The time since Britain's shocking referendum to leave the European Union has brought a number of surprises. Contrary to some predictions, nations largely those of the British commonwealth in Africa and the Pacific - have lined up to sign trade agreements, and economists predict a trade deal with the EU could be in place within two years. At the same time, London is seeing a tourist boom due to the pound's drop.
The British currency plunged more than 10 percent after the June 23 referendum, and that has meant, for many, a chance to see London for the first time.
"It's cheap. Very good. I think it is very, very good," said a tourist from Beijing at Buckingham Palace.
For British businesses, it has been a bonanza. A survey of 500 tourism related businesses done by the Tourism Alliance, a British trade group, showed a dramatic rise in bookings and investment following the referendum. In a report, the group said the number of foreign visitors has jumped by 18 percent since the decision to quit the EU.
Hotels, airlines and visitor attractions in London report a substantial rise in sales and guests - many from Asia - in interviews said they were undeterred by fears of terrorism in Europe.
"I followed the news before coming here, but I am not worried," said He Jinling, a tourist from Zhejiang province in China visiting Buckingham Palace with his wife and son. "Because now the pound is a very low rate, it's cheaper for us to buy things or to travel everywhere. It's a good time to come," he said.
Joy Chen, a university student from Taiwan, agreed. "Terrorism, yeah, we understand, but because the pound is quite low now, so it actually is quite a good time now to travel to London."
The markets have continued to see some volatility after Brexit, which is not a surprise. What is a surprise to some are reports that 27 countries including 10 of the world's largest economies - are expressing interest in securing trade deals with Britain. They include the United States, China and Germany.
Many are commonwealth nations, like Ghana, a former British colony.
Economists see opportunity for new trade deals that some believe could change the colonial-era paradigm that has for decades created strange situations in which African farmers could sell their unprocessed products to Europe, only to re-import them as manufactured goods.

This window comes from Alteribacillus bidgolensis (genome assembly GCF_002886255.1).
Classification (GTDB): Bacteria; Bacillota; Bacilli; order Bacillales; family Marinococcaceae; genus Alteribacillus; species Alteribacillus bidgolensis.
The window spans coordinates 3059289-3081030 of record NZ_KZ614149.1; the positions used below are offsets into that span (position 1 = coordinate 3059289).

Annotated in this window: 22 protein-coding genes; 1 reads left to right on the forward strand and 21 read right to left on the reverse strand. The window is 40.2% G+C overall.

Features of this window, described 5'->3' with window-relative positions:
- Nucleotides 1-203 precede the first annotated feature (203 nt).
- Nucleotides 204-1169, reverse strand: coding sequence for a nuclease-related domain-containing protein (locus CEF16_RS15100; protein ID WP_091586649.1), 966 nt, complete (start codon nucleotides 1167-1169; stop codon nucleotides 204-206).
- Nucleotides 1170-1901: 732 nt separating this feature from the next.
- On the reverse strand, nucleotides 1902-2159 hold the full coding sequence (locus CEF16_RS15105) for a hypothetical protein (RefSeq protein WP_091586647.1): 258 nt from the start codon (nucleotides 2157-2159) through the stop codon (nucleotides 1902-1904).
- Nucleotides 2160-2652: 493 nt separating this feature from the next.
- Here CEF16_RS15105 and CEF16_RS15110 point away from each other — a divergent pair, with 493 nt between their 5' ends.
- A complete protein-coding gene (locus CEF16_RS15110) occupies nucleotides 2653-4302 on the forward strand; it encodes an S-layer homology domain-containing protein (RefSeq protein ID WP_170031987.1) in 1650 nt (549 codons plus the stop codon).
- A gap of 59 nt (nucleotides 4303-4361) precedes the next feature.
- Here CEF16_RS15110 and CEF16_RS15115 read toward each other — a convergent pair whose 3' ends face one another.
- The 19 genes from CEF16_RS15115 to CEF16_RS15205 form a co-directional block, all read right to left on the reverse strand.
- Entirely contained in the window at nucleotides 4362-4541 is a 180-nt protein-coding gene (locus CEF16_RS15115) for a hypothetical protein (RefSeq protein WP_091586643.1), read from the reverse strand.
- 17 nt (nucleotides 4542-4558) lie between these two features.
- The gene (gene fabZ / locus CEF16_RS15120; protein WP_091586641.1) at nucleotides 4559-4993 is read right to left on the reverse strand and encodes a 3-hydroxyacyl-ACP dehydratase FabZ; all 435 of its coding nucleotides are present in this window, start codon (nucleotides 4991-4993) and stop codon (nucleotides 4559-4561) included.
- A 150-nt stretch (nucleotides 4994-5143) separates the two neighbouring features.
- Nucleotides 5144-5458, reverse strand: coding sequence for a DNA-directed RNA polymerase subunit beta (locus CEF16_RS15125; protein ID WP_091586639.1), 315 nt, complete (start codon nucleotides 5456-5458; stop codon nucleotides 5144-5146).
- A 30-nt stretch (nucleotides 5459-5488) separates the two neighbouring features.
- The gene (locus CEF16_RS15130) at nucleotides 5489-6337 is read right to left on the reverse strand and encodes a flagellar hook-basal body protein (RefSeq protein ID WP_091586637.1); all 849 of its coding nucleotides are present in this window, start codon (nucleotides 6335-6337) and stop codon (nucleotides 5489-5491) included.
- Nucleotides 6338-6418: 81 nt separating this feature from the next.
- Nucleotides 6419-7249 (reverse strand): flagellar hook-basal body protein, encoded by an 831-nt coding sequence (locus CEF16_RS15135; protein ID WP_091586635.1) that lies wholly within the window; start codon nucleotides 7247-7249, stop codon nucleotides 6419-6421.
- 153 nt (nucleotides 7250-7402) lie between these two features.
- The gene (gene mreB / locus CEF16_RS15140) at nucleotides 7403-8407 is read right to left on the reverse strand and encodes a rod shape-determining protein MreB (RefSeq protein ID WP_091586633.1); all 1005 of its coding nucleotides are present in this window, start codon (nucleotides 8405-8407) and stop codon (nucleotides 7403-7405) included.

"You have Ghanaian cocoa producers unable to go up the value chain and make chocolate because of the way the tariffs system works with Europe. All of this could be solved to some extent in a relationship with a less distorted UK, less agriculturally distorted UK," said Shanker Singham, head of Economic and Prosperity Studies at the Legatum Institute in London.
Britain has not negotiated a trade deal on its own since 1973, presenting the government of new Prime Minister Theresa May with the daunting job of putting together a team of savvy and experienced trade negotiators.
"May's government not only lacks enough civil servants to take on this unprecedented task, which covers so many issues. It is also missing officials to deal with the crucial topic of trade," writes Judy Dempsey of Carnegie Europe.
The deal will require highly skilled negotiators, especially in the case of the EU, where Britain's decision to leave was met with hostility and threats of isolation.
Economists say a British trade deal with the EU could be done in as little as two years. However, negotiations will be difficult, partly because of demands from several countries, including Germany, the Czech Republic and France, which want Britain to grant freedom of movement as a condition for signing trade agreements.
Moment for inflection
Singham's organization has begun work to assemble a commission of experienced trade negotiators to advise the British government. He calls this an inflection moment in history, where Britain has an opportunity to effect enormous change at a time when he says economic stagnation is helping foment nationalist movements and voters are searching for alternatives to the current model.
"There is an opportunity to generate a significant growth engine for the world. The growth engine for the world does not exist right now. It isn't China. It isn't India. It's not the Euro Zone. It's not the U.S," Singham said.
"There's a wave of populism and nationalism that is sweeping the world. The best antidote to nationalism and populism is economic growth and creating economic opportunity, jobs and hope for the world's people," he said.
The number of nations expressing interest in setting up trade deals with Britain has surprised many. The question now is whether Brexit, often billed as a doomsday scenario may with its fresh approach and new opportunities actually end up providing answers for some of the era's most pressing issues.